BOYD V. CLARK.
Adm'r, etc., v.
(Circuit Court, E. D. Michigan.
Where a statute gives a right unknown to the common law, and limits the time within which an action shall be brought to assert such right, such limitation will be enforced by the courts of any state wherein the plaintiff may sue. Hence, where a statute of the province of Ontario gave compensation for death, caused by the wrongful act of another, and further provided that action should be brought within 12 months after such death, it was held that this limitation was also applicable to actions brought in the state of Michigan under this statute.
On Demurrer to Declaration.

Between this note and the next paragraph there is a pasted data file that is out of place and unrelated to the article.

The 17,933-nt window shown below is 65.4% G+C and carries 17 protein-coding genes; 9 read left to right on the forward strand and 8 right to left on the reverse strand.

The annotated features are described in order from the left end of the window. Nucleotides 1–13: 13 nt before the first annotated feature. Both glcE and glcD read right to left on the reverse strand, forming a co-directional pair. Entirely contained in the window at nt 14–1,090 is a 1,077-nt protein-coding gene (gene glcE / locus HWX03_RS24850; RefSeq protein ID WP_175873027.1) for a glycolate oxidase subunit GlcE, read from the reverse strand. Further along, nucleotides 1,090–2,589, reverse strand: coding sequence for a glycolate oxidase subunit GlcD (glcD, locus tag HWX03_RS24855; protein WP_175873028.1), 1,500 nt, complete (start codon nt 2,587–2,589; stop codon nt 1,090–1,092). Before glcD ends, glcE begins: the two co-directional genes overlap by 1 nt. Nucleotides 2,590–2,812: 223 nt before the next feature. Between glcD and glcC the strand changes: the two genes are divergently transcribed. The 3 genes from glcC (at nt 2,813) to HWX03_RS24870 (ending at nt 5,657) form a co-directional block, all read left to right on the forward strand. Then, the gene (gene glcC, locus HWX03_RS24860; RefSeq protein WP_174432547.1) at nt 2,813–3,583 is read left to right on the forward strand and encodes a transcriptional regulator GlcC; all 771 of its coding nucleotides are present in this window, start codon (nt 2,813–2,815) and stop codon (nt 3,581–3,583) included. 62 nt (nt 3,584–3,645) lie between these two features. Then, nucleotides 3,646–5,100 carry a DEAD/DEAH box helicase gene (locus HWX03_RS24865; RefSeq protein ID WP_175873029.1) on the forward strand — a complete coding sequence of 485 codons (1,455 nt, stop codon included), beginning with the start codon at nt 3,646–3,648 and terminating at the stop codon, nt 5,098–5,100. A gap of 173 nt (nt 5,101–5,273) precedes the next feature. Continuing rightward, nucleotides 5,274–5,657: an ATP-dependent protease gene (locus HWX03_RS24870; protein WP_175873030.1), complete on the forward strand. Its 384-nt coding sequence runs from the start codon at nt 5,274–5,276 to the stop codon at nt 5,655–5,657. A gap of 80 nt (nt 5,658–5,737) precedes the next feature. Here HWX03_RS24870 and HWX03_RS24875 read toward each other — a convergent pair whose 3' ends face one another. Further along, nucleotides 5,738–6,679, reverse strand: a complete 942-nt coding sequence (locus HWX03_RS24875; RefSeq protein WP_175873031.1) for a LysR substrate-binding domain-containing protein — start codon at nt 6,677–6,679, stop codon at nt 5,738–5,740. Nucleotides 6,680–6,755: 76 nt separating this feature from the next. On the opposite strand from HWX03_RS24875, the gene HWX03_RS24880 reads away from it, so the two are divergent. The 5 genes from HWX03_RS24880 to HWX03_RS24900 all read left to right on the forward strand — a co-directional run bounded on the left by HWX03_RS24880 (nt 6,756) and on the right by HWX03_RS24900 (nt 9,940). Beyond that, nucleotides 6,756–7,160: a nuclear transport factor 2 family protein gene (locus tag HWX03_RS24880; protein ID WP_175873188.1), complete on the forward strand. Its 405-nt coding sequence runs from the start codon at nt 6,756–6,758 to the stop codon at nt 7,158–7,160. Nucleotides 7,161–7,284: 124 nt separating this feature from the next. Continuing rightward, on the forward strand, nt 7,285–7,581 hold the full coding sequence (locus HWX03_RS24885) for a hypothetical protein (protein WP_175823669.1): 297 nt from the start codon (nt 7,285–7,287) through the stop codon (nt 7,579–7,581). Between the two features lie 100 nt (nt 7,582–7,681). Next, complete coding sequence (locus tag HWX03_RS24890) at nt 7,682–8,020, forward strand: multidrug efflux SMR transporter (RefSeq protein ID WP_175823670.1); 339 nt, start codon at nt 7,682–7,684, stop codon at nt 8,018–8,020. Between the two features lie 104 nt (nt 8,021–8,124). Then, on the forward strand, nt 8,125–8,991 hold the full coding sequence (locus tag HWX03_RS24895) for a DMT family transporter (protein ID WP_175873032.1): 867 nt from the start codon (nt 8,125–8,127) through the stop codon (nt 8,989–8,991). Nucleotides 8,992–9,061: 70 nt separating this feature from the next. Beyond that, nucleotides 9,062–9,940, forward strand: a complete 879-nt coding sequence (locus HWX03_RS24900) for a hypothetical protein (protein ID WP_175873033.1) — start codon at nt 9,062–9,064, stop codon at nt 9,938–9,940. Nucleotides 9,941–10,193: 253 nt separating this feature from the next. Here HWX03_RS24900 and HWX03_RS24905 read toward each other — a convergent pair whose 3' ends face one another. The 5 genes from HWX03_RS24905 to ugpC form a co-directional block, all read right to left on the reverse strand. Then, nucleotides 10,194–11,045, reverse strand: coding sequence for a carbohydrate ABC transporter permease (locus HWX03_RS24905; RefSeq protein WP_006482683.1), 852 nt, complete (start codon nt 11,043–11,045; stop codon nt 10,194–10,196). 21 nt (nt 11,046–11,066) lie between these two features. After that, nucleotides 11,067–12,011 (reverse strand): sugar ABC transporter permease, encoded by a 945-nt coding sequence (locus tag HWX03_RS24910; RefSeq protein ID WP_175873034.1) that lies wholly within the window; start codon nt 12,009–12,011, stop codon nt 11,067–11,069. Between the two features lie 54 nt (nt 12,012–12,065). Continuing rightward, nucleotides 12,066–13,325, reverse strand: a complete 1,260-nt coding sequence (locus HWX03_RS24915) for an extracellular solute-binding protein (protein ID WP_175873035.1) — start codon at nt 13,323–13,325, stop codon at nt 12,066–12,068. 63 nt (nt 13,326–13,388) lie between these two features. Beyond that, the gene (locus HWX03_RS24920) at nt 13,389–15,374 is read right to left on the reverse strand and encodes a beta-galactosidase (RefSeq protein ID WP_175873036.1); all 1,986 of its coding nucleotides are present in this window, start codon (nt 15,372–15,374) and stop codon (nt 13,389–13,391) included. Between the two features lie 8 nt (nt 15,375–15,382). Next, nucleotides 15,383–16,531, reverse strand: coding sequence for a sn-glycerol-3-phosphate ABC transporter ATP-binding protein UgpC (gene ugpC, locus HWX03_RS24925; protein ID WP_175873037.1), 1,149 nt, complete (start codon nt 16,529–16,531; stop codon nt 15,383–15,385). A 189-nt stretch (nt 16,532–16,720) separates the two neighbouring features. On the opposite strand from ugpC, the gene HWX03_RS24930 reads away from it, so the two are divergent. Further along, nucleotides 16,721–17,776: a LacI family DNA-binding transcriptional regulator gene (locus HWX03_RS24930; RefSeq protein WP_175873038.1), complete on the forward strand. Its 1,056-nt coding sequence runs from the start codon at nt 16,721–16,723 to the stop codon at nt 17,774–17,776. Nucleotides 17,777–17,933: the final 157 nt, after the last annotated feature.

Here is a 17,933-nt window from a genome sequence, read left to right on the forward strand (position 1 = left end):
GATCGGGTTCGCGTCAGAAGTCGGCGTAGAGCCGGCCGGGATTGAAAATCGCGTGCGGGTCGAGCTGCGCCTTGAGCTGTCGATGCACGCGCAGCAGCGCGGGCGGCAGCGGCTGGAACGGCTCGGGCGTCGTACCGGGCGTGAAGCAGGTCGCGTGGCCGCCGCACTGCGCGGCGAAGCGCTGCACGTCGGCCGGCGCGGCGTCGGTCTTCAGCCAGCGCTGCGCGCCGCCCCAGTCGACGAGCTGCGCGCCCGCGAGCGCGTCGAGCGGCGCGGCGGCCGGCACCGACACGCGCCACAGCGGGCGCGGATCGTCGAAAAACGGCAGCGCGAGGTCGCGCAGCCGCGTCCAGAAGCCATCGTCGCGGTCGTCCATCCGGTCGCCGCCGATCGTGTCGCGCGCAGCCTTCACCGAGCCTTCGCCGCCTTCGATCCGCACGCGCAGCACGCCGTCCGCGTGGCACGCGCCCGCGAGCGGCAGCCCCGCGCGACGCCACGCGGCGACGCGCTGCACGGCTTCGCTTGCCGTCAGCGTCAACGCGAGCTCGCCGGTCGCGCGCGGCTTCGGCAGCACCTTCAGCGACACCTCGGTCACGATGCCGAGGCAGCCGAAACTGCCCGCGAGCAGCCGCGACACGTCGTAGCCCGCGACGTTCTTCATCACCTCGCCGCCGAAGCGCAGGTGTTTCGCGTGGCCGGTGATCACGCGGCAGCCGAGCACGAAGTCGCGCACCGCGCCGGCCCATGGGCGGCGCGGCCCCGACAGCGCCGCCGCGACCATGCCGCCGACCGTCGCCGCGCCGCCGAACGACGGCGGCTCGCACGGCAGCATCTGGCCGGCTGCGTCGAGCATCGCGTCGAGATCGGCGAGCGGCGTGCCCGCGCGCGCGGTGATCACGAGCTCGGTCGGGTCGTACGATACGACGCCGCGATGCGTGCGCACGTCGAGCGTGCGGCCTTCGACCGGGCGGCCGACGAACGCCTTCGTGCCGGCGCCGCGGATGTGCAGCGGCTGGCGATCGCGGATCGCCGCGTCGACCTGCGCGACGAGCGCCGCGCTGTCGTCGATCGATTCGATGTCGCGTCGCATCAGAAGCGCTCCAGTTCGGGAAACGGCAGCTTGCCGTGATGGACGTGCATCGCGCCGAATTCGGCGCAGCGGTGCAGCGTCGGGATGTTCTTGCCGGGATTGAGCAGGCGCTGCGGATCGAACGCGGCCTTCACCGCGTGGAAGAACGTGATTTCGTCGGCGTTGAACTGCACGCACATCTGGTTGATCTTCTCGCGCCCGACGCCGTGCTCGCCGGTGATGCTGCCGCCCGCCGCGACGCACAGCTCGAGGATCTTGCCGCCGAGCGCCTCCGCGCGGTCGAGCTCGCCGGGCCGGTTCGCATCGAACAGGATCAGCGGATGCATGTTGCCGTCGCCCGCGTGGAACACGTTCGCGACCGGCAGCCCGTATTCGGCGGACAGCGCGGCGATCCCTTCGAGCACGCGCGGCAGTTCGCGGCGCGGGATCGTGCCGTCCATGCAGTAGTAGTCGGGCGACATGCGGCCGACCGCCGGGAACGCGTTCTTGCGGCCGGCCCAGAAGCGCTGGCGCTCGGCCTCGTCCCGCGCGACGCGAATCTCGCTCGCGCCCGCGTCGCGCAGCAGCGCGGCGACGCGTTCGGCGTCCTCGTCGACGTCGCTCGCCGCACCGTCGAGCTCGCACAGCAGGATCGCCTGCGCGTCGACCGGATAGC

This is an action, based upon a statute of the province of Ontario, recover damages for the death of plaintiff's intestate by reason of alleged neglL gence of the defendants. The declaration sets forth that plaintiff's intestate (his son) wasiJi the employment of defendants as a deck hand upon the steam-boat Alaska, owned by defendants and engaged iIi navigation as a common carrier between Detroit and Sandusky; that by reason of negligence and want of proper care on the part of the owners in regard to the construction and equipment of the steamer, and in permitting her to race with another vessel, the boiler exploded, while the steamer was in the waters of said province, and plaintiff's son was thrown into the lake and drowned. The declaration then sets forth the statute relied upon, the material portions of which read as rollows: " Sec. 2 Whenever the death of a person has been caused by such wrongful act, neglect, or default as would, if death had not ensued, have entitled the party injured to maintain an action to recover damage in respect thereof, in such case the person who would have been liable if death had not ensued, shall be liable to an action for damages, etc. "Sec. 3. Every such action shall be for the benefit of the wife, husband, parent, 3I\d children of person whose death has been so caused. and shall be brought by and in the name of the executor or administrator of the person deceased, and in every such action the judge or jury may give such damages as they think proportioned to the injury resulting from such death to the parties respectively for whom and for whose benefit such action has been brought; and the amount so recovered, after deducting the costs not recovered from the defendant, shall be divided among the before-mentioned parties, in such shares as the judge or jury by their verdict find and direct. Sec. 5. Not more than one action shall'he for and in respect of the same subject-matter of complaint, and every such action shall be commenced within 12 months after the death of the deceased person." Here follow the. usual averments to the next of kin, and the appointment of complainant as administrator. To this declaration defendants demurred, mainly upon the ground that the action was not begun within the year, as reqUired by section 5 of the statutes.